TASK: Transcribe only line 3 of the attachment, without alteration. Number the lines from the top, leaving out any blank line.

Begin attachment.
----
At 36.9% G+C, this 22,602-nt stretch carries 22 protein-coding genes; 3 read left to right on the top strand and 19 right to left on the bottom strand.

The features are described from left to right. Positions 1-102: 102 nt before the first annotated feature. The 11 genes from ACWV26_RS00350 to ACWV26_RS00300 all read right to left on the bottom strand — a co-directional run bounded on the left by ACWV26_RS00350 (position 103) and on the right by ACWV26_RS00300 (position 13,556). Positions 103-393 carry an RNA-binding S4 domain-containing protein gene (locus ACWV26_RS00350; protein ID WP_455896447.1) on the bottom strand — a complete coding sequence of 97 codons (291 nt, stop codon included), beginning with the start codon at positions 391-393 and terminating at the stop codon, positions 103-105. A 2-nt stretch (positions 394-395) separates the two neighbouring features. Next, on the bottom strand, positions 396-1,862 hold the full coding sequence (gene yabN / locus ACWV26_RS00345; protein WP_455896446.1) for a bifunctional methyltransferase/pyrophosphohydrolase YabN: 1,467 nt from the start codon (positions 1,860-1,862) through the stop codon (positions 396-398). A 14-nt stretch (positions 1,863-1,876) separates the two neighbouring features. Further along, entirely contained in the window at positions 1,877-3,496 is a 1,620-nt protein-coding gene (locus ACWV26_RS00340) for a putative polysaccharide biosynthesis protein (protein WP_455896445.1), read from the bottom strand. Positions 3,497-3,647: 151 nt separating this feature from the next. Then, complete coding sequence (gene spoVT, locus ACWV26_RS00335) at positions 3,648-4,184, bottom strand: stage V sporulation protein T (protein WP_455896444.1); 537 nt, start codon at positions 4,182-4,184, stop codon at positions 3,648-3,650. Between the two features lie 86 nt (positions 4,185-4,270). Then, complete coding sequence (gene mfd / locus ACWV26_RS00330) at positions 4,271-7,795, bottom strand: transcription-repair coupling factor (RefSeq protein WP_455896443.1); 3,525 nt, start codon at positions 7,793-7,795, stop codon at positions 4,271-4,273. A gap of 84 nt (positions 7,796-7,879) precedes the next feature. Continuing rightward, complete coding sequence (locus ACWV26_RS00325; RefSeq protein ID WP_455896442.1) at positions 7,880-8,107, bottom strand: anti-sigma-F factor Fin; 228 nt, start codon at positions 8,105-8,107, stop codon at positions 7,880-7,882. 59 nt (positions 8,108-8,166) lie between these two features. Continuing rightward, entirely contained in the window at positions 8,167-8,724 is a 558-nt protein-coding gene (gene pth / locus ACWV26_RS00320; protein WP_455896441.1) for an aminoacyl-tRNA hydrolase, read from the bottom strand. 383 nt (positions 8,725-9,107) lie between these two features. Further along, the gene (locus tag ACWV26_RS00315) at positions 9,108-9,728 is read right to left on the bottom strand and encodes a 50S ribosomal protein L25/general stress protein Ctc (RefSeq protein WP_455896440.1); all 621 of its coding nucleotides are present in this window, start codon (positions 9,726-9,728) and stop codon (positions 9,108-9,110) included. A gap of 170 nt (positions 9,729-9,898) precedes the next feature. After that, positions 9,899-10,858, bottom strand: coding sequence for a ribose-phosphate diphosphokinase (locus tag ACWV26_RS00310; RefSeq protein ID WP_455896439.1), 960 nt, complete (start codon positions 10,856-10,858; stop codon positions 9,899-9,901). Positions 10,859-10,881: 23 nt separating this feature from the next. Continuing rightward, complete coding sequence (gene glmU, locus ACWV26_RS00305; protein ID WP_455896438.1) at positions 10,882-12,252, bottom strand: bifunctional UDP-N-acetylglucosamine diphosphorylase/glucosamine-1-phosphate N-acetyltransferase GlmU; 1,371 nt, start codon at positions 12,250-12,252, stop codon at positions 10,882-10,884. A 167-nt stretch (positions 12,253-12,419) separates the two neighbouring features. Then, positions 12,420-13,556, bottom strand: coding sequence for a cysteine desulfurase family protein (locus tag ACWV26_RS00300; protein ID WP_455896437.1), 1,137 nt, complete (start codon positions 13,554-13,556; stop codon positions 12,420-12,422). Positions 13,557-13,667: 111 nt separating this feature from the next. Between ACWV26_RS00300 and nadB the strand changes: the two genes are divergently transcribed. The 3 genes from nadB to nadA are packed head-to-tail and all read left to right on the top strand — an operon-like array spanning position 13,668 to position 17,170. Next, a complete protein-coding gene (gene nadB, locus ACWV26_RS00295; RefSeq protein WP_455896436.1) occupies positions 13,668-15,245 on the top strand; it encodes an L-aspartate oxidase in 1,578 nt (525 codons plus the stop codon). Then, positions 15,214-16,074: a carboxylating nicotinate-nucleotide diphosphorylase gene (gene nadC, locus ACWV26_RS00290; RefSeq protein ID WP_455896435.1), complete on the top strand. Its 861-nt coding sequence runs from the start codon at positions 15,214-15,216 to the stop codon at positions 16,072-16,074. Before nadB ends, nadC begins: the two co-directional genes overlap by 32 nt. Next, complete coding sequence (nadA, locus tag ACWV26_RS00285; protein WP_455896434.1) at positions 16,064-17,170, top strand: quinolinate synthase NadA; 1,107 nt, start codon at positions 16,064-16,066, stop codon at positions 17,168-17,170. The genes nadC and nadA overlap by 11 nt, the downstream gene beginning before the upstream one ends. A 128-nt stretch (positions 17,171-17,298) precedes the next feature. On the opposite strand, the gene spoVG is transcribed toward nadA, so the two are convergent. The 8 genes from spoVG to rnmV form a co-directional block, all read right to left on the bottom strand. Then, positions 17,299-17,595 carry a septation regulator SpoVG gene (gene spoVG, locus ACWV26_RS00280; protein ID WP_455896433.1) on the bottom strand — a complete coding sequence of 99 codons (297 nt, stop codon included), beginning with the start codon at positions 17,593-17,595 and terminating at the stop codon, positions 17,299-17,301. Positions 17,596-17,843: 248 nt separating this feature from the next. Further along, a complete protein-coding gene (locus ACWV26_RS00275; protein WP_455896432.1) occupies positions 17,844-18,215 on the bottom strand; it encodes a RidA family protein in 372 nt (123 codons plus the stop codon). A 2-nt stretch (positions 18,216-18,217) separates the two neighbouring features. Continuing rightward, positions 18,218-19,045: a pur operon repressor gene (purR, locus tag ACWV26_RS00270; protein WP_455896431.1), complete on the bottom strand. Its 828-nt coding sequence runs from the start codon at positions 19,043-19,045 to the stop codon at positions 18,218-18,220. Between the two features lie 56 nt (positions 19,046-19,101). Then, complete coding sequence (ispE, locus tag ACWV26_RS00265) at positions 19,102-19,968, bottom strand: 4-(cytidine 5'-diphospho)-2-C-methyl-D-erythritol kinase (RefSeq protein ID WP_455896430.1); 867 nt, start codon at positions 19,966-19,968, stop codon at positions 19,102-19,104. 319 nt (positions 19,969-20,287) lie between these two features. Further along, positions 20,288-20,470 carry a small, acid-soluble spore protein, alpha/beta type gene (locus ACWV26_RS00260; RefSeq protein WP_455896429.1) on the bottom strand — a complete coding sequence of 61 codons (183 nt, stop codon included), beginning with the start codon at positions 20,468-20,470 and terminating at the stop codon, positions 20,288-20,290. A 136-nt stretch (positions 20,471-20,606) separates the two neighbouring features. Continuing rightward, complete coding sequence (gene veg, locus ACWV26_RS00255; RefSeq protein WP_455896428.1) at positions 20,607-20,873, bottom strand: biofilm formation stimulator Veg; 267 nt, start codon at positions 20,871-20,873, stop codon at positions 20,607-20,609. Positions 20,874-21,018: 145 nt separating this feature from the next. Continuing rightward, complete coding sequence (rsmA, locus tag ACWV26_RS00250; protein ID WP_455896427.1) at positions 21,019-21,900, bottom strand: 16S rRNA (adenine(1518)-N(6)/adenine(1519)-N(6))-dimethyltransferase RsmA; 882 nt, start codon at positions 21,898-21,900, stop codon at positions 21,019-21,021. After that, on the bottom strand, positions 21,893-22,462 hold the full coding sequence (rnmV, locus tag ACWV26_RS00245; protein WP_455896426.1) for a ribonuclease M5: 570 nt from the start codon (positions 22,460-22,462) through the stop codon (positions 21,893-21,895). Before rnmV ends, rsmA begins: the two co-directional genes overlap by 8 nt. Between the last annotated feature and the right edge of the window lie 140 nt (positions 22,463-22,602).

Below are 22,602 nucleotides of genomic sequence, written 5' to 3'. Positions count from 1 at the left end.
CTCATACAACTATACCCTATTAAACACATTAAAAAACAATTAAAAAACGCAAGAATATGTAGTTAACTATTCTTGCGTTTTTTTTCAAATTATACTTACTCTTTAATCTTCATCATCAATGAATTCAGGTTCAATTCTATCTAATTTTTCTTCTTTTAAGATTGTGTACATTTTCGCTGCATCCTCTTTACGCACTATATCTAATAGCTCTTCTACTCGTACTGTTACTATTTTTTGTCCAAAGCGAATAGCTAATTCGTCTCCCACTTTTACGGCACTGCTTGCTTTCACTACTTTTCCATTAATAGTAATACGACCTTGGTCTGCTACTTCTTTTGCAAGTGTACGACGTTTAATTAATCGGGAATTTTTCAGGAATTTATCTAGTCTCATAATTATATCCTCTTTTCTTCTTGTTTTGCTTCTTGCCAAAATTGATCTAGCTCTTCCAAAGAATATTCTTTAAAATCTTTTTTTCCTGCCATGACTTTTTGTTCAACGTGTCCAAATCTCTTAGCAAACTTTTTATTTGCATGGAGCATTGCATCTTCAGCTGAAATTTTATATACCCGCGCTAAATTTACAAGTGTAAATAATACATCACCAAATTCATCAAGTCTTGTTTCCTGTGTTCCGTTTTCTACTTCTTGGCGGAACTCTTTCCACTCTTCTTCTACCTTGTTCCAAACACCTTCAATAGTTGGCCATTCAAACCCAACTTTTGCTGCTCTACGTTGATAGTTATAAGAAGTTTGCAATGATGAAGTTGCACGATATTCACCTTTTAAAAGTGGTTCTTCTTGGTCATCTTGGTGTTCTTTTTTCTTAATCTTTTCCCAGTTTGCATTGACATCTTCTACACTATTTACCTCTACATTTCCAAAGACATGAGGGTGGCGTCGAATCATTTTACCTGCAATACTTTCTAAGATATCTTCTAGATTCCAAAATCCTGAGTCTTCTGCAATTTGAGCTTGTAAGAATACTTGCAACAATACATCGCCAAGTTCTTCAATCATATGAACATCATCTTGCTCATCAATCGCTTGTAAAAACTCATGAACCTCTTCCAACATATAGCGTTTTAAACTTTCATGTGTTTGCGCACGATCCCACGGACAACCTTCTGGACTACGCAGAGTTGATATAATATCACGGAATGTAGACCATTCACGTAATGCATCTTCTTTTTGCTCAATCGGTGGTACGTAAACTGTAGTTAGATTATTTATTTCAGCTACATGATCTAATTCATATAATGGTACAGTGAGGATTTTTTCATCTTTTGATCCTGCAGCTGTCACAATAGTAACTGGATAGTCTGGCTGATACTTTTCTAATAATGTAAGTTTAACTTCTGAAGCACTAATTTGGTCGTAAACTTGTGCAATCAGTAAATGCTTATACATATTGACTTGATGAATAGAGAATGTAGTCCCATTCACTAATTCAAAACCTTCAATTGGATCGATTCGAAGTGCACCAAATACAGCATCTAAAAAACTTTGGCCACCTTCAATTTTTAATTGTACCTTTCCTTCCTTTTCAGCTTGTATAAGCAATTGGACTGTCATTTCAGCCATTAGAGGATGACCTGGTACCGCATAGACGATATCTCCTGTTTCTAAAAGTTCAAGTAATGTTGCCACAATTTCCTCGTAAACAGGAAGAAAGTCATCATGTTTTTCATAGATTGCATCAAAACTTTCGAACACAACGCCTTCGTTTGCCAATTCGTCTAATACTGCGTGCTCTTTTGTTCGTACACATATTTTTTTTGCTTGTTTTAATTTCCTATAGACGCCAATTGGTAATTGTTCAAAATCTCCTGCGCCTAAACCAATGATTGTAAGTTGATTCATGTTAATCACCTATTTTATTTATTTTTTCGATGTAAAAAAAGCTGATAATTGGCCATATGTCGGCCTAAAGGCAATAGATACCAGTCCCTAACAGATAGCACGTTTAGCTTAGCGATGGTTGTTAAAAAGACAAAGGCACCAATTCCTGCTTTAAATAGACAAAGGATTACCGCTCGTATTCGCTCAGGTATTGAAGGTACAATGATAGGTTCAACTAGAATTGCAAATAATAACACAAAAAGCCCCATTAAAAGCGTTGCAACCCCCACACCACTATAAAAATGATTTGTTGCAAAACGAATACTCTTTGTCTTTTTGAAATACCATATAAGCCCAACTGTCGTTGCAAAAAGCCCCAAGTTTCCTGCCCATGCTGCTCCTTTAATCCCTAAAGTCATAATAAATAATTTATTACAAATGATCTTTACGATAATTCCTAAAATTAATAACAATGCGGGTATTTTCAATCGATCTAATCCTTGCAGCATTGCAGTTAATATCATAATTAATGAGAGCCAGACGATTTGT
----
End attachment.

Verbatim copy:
Below are 22,602 nucleotides of genomic sequence, written 5' to 3'. Positions count from 1 at the left end.